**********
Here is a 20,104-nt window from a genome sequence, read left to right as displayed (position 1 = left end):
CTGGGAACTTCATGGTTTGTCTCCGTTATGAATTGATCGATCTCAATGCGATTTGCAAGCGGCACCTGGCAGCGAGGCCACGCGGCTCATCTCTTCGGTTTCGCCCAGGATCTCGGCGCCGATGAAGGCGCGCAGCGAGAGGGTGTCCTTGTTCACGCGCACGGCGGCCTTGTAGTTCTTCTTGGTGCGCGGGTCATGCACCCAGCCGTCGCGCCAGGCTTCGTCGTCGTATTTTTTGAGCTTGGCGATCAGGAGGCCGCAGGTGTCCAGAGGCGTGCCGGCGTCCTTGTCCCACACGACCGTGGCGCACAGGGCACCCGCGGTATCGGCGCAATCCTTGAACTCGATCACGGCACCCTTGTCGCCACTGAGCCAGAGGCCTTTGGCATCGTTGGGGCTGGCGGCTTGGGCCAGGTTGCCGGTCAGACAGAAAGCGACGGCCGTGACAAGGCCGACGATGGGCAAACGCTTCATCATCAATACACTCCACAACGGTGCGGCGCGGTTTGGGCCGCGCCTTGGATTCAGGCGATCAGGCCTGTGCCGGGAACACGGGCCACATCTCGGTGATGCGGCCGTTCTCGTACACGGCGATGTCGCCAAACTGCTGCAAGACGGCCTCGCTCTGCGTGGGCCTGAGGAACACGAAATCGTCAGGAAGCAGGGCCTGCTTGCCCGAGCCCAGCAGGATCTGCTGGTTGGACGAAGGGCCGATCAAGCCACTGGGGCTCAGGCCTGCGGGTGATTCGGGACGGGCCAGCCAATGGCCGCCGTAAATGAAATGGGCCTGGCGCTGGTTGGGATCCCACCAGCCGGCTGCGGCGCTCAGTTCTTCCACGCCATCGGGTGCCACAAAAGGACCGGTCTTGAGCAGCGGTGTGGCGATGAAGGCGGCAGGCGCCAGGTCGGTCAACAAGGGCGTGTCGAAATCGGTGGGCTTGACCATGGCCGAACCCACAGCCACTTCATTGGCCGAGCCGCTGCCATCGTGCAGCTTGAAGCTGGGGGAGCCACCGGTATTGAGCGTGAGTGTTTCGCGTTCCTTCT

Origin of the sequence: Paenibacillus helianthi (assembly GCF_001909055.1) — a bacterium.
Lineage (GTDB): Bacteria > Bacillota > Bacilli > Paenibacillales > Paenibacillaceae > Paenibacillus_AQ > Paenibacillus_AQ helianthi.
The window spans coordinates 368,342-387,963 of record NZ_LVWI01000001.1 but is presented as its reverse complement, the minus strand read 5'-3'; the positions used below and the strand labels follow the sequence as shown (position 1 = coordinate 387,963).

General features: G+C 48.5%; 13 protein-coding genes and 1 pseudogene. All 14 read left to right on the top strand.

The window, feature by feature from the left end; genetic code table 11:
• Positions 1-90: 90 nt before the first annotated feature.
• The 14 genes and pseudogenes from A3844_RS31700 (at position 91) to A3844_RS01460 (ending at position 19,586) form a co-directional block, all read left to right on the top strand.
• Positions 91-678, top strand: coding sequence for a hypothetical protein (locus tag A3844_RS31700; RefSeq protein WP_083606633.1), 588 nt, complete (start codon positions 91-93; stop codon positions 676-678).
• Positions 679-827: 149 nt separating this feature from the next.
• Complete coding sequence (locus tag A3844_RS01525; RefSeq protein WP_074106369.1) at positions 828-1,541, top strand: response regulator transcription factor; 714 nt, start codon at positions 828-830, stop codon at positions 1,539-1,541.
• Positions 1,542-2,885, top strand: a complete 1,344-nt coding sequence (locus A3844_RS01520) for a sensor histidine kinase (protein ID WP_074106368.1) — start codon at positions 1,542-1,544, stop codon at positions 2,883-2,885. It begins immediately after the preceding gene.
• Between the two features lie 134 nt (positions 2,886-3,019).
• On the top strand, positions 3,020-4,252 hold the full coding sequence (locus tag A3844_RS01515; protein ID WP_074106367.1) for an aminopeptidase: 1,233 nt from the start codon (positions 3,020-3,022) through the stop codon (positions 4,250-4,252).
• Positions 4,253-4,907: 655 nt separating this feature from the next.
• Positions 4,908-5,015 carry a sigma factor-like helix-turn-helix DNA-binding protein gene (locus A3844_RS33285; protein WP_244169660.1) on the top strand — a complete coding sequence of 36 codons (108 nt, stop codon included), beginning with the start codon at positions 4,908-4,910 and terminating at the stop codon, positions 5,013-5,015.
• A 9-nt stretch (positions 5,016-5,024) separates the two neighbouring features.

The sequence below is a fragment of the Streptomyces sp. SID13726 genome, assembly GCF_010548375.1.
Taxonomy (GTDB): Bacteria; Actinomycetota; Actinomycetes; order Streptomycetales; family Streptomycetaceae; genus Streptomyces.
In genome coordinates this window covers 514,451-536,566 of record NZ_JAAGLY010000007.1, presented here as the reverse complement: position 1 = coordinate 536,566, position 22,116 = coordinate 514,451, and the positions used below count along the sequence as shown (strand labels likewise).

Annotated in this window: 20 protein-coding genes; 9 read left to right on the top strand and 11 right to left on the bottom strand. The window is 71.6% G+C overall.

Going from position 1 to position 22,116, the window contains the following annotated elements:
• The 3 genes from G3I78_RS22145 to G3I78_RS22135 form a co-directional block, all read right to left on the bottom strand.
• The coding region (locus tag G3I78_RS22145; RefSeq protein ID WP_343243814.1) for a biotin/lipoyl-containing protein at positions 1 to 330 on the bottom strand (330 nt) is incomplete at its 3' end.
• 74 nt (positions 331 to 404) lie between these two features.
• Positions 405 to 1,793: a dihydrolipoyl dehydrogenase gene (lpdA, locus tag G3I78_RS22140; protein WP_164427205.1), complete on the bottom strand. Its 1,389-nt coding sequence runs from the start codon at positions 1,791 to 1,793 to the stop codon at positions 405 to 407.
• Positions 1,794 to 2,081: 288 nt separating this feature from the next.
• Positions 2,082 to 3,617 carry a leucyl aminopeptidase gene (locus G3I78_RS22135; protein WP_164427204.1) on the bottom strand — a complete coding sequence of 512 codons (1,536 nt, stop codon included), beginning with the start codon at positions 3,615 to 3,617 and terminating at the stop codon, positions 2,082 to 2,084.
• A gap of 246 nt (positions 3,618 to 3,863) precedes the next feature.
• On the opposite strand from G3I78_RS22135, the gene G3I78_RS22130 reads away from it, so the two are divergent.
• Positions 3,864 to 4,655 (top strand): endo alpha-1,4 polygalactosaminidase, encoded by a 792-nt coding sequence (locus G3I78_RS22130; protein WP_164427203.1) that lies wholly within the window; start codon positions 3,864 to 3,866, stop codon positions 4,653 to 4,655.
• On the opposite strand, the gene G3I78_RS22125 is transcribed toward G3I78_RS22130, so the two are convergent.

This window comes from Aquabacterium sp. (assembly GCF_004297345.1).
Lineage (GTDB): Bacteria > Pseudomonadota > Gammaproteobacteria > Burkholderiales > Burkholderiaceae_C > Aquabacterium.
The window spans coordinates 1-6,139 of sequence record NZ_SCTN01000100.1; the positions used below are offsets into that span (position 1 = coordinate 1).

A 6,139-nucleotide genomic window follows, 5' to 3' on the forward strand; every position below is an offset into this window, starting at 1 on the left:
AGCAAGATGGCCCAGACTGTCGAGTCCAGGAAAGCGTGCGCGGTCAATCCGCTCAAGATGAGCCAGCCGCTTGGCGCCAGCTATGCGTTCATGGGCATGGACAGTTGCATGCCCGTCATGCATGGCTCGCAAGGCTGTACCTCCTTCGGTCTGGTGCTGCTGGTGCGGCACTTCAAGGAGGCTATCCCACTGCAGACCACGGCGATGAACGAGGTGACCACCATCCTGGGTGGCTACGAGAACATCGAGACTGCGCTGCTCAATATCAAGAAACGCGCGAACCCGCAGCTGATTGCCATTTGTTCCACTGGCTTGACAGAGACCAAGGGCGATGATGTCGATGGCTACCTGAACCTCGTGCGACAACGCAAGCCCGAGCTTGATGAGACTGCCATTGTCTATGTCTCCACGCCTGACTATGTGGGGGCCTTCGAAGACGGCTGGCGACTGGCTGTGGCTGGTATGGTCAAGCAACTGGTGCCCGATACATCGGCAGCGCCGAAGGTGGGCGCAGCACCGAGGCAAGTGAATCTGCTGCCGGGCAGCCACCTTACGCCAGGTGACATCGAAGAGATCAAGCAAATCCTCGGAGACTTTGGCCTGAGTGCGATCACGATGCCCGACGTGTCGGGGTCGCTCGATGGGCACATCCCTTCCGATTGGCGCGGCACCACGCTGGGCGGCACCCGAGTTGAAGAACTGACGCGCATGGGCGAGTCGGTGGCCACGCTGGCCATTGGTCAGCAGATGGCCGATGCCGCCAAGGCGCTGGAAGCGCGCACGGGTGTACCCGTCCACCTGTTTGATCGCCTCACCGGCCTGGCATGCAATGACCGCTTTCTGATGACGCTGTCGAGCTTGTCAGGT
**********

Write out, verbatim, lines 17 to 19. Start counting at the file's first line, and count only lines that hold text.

• Positions 4,908-5,015 carry a sigma factor-like helix-turn-helix DNA-binding protein gene (locus A3844_RS33285; protein WP_244169660.1) on the top strand — a complete coding sequence of 36 codons (108 nt, stop codon included), beginning with the start codon at positions 4,908-4,910 and terminating at the stop codon, positions 5,013-5,015.
• A 9-nt stretch (positions 5,016-5,024) separates the two neighbouring features.

The sequence below is a fragment of the Streptomyces sp. SID13726 genome, assembly GCF_010548375.1.